CONCERT OFFERED IN HONOUR OF THE HOLY FATHER
ADDRESS OF HIS HOLINESS BENEDICT XVI
Hall of the Swiss, Papal Summer Residence, Castel Gandolfo
We have had a beautiful evening during which we have been granted to hear once again certain famous pieces of music that awakened within us emotion and profound spiritual images. I address my greeting with sentiments of warm cordiality to all of you who are gathered here and I express deep gratitude to those who sponsored and organized this musical event. In conveying my grateful and admiring appreciation to Miss Yvonne Timoianu and Mr Christoph Cornaro who played, respectively, the cello and the piano with praiseworthy talent, I am certain that I am expressing the common sentiments. Thanks to their masterful performance we have been able to enjoy the multiform riches of the language of music that characterizes the passages offered to us.I am pleased to recall that my acquaintance with Mr Cornaro dates back to the time when he was Ambassador of Austria to the Holy See. I am delighted to meet him here once again today as pianist.
This concert has given us the opportunity to see the felicitous pairing of Wilhelm Müller's poetry with Franz Schubert's music in a melodic genre that was dear to him. In fact Schubert left us more than 600 lieder. The great composer, not always understood by his contemporaries, was, as is well known, the "Prince of Lied". As his epitaph says, "he made poetry resound and music speak". We have just been able to savour Schubert's lieder masterpieces: Die Winterreise (Winter Journey). This cycle includes 24 lieder composed on lyrics by Wilhelm Müller, in which Schubert expresses an intense atmosphere of sad loneliness which he felt particularly, given his mental state, caused by his long illness and a string of emotional and professional disappointments. It is a wholly inner journey, which the famous Austrian composer wrote in 1827, just a year before his premature death when he was only 31 years old.
When Schubert introduces a poetical text into his universe of sound, he interprets it through a melodic weave that penetrates the soul with sweetness, bringing listeners too to feel the same anguishing lament as the musician, the same reminder of those truths of the heart that go beyond all reasoning. Thus a fresco comes into being that speaks of ordinary daily life, of nostalgia, of introspection, of the future. Everything resurfaces in the process: the snow, the countryside, objects, people, events in a heartrending flow of memories. It was a new and beautiful experience for me to hear this work in the version offered to us, that is, with the cello instead of the human voice. We did not hear the poem's words but their reflection and the sentiments contained in them rippled through the cello's almost human "voice".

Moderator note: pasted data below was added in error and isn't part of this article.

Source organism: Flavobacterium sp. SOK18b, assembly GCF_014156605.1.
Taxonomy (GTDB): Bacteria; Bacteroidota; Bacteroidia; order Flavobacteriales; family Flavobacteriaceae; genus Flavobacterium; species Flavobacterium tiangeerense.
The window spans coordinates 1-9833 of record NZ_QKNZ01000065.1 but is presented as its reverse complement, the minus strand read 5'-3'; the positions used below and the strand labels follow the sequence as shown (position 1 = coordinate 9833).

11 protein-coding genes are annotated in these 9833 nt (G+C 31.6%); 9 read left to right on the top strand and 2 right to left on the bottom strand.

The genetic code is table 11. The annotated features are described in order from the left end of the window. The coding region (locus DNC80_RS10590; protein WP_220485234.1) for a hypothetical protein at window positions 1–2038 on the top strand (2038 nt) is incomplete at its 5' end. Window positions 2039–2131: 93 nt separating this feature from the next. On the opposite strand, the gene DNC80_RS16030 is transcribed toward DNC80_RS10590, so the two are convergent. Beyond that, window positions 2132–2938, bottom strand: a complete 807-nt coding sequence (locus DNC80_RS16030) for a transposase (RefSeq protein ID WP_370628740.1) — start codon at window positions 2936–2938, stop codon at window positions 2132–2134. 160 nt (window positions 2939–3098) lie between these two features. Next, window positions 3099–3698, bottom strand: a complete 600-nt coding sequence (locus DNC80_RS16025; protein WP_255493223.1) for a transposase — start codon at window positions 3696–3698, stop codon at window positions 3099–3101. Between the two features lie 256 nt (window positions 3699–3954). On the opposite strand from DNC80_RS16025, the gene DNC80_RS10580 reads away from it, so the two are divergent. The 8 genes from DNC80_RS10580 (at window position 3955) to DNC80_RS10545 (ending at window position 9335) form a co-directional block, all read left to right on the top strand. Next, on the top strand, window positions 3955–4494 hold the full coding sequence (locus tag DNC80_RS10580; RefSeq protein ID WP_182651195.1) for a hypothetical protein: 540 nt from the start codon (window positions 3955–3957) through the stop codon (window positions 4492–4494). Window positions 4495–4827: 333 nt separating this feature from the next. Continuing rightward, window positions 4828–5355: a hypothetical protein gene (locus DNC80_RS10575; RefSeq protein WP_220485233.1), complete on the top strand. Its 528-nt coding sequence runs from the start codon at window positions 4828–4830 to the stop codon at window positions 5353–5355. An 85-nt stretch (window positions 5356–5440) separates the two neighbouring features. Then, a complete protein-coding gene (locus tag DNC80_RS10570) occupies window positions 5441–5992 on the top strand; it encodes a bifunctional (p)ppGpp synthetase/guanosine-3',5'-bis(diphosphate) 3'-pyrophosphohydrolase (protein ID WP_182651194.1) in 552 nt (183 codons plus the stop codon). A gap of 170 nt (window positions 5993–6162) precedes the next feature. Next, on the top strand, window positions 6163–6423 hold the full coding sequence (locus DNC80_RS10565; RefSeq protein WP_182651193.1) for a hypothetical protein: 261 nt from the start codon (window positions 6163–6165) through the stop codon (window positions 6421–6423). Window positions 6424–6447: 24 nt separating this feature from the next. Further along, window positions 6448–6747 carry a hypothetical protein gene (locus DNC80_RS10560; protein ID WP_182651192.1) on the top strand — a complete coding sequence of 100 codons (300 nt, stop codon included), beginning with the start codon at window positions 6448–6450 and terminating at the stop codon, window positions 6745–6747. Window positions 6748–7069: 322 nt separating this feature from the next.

In presenting the Winter Journey to his friends, Schubert said: "I shall sing you a cycle of lieder which have involved me more than I have ever been involved before. I like them better than all the others, and you will like them too". These are words with which we can agree as well, having heard them in the light of the hope of our faith. The young Schubert, spontaneous and exuberant, has succeeded in communicating also to us this evening what he himself lived and experienced. The recognition universally attributed to this distinguished musical genius who honours the European civilization and the great culture and spirituality of Christian and Catholic Austria is therefore well deserved.
Inwardly comforted by this evening's splendid musical experience, let us renew our thanks to those who sponsored it and who performed it magnificently. I therefore offer my cordial greeting to everyone who is present here and impart my Blessing to you all with affection.
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